Smoking tobacco can cause many health problems, like heart disease, respiratory diseases, and lung cancer —the leading cause of cancer death in the U.S. About 40 million people in the U.S. still smoke tobacco, but quitting can help prevent these health problems. You can quit smoking today, and Medicare wants to help.
November isn’t just for Thanksgiving. It’s also Lung Cancer Awareness Month and the Great American Smokeout. While you’re preparing for the upcoming holiday season, don’t forget to talk with your doctor about quitting if you smoke. Medicare covers 8 face-to-face smoking cessation counseling sessions during a 12-month period. If you haven’t been diagnosed with an illness caused or complicated by tobacco use, you pay nothing for these counseling sessions, as long as you get them from a qualified doctor or another Medicare provider. Watch our video to learn more about Medicare’s benefits to help you quit.
Join the Great American Smokeout, and take the important step towards a healthier life.
Flu season is here again! But if you get sick, antibiotics won’t always help you. If you get a cold or flu, antibiotics could do more harm than good. That’s because these are viral infections, and antibiotics only cure bacterial infections. Every time you take antibiotics, they kill sensitive bacteria, but resistant germs can survive to grow and multiply. These resistant germs are called “antibiotic-resistant,” and they can lead to severe infections, hospitalizations, and death—especially among people over 65.
The CDC has marked this week as Get Smart About Antibiotics Week. Here are 3 things you can do to make sure you’re using antibiotics the right way:
- Take antibiotics only to treat bacterial infections. It should be for only as long as your doctor prescribed to treat the infection, to reduce your risk of getting the infection again, or to reduce the risk to those around you.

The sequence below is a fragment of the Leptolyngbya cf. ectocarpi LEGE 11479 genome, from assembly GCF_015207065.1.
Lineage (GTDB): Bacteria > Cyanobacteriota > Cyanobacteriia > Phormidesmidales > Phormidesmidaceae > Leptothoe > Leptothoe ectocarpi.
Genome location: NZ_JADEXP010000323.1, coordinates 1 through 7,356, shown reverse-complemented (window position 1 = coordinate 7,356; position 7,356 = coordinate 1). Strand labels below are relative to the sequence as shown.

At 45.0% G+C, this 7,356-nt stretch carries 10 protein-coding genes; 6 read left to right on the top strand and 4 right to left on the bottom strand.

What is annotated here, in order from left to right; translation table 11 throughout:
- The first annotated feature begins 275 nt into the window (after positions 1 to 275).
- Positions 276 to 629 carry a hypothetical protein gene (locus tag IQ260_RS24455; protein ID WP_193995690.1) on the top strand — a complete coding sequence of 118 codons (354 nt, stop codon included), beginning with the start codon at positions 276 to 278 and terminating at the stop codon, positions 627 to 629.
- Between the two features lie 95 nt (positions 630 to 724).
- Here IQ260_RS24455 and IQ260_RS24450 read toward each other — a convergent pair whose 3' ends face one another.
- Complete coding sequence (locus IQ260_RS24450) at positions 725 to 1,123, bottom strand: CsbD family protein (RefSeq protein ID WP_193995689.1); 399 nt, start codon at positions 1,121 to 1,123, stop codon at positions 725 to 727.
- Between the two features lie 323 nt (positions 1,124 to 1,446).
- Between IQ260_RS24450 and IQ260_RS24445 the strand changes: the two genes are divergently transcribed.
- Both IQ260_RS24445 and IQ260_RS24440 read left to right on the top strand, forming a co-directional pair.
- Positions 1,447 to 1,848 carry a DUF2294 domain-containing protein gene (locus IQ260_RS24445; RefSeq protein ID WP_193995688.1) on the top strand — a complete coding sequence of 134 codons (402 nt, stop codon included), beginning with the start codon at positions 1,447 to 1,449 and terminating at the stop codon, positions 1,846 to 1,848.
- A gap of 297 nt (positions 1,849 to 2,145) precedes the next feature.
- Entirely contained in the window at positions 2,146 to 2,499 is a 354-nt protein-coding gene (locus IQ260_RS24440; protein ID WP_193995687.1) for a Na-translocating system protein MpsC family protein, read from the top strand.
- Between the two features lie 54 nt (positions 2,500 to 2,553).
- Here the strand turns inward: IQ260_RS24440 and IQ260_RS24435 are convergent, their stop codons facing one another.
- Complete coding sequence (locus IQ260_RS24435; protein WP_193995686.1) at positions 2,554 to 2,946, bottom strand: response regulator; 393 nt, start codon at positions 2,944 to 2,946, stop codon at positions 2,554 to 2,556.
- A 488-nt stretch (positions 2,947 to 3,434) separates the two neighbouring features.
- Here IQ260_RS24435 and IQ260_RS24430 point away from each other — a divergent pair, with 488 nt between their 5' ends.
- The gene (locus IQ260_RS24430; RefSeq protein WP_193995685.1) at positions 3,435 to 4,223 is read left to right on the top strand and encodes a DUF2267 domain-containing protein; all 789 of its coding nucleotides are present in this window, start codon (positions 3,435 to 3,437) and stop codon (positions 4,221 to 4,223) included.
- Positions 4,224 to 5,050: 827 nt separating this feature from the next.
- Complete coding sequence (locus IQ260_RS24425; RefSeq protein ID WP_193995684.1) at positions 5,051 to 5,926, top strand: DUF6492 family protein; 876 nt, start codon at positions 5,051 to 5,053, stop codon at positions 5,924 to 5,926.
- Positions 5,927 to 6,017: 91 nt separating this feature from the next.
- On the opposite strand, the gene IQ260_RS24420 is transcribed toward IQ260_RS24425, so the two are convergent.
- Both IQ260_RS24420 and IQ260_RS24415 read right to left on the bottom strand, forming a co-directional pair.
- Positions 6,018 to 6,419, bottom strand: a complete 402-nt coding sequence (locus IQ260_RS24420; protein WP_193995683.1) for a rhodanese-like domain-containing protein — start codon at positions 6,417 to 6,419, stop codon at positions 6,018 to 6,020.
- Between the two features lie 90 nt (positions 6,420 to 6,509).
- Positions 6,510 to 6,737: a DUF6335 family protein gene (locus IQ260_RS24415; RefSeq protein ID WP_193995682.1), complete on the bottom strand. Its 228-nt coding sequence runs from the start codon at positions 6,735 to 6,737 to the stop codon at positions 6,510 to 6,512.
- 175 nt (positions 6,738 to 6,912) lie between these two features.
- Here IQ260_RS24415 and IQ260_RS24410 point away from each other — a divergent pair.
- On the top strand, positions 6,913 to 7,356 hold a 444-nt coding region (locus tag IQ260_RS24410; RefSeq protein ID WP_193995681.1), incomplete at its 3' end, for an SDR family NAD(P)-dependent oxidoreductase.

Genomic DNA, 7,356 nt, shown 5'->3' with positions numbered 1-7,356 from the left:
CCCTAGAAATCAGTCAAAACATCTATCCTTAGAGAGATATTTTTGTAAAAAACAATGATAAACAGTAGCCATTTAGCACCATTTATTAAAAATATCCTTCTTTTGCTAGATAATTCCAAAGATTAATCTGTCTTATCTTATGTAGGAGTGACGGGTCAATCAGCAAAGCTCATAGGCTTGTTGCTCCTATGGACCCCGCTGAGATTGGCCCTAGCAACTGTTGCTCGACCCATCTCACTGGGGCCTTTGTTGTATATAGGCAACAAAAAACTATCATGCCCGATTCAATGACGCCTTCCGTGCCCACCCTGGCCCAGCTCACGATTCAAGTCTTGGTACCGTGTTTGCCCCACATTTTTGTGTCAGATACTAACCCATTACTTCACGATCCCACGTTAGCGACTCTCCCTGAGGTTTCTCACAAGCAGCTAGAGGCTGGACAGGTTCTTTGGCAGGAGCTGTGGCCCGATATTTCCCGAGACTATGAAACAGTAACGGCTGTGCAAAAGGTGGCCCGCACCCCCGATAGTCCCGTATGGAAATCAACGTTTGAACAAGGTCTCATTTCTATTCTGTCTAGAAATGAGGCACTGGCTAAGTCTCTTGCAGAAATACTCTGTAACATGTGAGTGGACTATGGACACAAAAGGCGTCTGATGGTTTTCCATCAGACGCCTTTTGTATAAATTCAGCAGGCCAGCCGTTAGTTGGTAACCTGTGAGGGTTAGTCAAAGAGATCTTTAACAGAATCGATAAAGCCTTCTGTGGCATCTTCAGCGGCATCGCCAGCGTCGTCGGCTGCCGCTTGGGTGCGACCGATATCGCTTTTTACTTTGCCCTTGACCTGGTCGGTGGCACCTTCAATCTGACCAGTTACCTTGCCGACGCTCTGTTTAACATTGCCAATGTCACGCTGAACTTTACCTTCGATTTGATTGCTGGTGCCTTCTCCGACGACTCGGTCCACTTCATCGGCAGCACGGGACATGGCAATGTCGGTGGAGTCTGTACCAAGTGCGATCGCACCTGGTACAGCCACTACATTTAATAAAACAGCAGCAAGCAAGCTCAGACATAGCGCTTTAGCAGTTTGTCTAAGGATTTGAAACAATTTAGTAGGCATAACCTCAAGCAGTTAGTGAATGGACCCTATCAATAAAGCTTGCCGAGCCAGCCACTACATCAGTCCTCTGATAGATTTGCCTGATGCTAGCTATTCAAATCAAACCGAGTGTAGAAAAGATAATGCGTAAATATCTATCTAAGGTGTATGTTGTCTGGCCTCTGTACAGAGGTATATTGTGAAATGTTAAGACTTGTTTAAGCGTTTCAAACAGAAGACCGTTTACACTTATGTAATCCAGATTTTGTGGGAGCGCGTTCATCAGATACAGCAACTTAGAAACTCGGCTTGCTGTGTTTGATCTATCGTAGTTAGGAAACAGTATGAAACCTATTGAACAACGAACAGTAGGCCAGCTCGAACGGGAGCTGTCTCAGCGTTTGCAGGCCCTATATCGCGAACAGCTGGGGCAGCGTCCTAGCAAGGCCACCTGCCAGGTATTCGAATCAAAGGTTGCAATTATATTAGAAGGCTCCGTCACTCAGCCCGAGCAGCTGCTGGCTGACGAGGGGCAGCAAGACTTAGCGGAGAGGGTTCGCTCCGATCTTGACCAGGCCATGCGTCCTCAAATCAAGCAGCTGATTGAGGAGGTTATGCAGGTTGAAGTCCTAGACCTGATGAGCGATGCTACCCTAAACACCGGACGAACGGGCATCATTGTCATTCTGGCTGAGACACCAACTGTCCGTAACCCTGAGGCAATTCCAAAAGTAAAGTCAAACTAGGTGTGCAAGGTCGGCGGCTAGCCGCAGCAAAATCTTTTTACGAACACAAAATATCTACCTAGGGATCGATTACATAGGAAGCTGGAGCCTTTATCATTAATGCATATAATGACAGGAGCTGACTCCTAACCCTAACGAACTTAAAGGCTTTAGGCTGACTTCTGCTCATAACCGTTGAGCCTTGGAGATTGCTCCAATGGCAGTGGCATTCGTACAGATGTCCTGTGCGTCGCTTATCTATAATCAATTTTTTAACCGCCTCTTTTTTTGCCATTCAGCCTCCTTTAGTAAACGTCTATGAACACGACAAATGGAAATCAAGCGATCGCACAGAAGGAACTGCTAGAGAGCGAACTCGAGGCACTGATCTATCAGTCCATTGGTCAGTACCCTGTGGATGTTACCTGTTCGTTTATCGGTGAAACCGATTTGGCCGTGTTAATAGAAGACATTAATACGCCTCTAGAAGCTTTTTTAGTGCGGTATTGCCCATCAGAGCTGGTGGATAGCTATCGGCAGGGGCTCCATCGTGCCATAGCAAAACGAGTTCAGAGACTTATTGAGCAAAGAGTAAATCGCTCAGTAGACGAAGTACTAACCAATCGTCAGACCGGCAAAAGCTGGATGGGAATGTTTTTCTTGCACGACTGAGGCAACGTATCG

- Always talk to your doctor before taking an antibiotic to be sure it will treat the infection you have.
- Never take antibiotics for a viral infection, like a cold, cough, or flu. Antibiotics won’t cure your virus, they won’t keep those around you from getting sick, and they won’t help you feel better. In fact, taking antibiotics when you have a virus may do you more harm than good, because you increase your risk of getting an antibiotic-resistant infection later.
Antibiotics won’t help you recover from the flu, but you can keep yourself from catching the major flu viruses in the first place by getting your flu shot! It’s free for people with Medicare, once per flu season when given by doctors or other health care providers (like senior centers and pharmacies) that take Medicare.
“Get smart” today. Learn when antibiotics can work for you!
Have you ever found yourself skipping a day of your medication or cutting your pills in half to make your supply last a little longer? Or, have you put off filling a prescription because you’re having trouble making ends meet? If so, we can help. Medicare has a special program called “Extra Help.”
If you have limited income and resources, you can sign up to get help paying things like monthly premiums, annual deductibles, and prescription copayments in your Medicare drug plan. Drug costs in 2016 for most people who qualify will be no more than $2.95 for each generic drug and $7.40 for each brand-name drug. The 2017 drug cost amounts aren’t available yet. Check back early next year for the new amounts.
Even if you’re not sure you’d qualify, it’s worth filling out an application to see. Many people with Medicare may be eligible for the Extra Help program but don’t even know it. Are you or a family member one of them?
It’s easy and free to apply for Extra Help. Here’s how:
Don’t wait – apply today to see if you qualify for some extra help with your health costs.
Millions of Americans have or are at risk for diabetes, one of the leading causes of death in the United States. The disease can lead to kidney failure, amputations, and blindness. November is American Diabetes Month, the perfect time for you to find out if you’re at risk and learn about the benefits Medicare covers if you have diabetes.
Many people with diabetes don’t know that they have it—fortunately, Medicare covers screening tests so you can find out if you do. If you’re at high risk for developing diabetes, Medicare covers up to 2 fasting blood glucose (blood sugar) tests each year. If your doctor accepts assignment, you pay nothing for these tests. You may be at high risk for diabetes if you’re obese, have high blood pressure, high cholesterol, or a family history of diabetes. Talk to your doctor to find out when you should get your free screening test.
If you have diabetes, Medicare covers many of your supplies, including test strips, monitors, and control solutions. In some cases, Medicare also covers therapeutic shoes if you have diabetic foot problems. You pay 20% of the Medicare-approved amount for these supplies.